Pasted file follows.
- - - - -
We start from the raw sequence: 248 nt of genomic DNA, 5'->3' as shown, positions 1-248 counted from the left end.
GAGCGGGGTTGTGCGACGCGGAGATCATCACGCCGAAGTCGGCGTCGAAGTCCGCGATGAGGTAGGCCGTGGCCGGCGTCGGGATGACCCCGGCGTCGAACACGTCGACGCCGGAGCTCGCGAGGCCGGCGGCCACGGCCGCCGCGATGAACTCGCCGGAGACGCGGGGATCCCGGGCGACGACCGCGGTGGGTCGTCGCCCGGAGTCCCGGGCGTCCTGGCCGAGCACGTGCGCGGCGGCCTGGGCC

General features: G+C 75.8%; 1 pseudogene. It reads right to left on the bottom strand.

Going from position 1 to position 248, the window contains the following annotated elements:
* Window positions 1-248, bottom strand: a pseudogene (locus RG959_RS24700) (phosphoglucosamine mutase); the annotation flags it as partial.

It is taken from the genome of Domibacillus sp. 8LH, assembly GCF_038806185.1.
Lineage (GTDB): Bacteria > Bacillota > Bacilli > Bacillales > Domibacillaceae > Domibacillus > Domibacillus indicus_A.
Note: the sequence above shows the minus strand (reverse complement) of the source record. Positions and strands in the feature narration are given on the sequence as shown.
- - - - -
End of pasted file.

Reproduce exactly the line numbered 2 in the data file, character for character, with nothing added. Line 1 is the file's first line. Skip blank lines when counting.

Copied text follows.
GAGCGGGGTTGTGCGACGCGGAGATCATCACGCCGAAGTCGGCGTCGAAGTCCGCGATGAGGTAGGCCGTGGCCGGCGTCGGGATGACCCCGGCGTCGAACACGTCGACGCCGGAGCTCGCGAGGCCGGCGGCCACGGCCGCCGCGATGAACTCGCCGGAGACGCGGGGATCCCGGGCGACGACCGCGGTGGGTCGTCGCCCGGAGTCCCGGGCGTCCTGGCCGAGCACGTGCGCGGCGGCCTGGGCC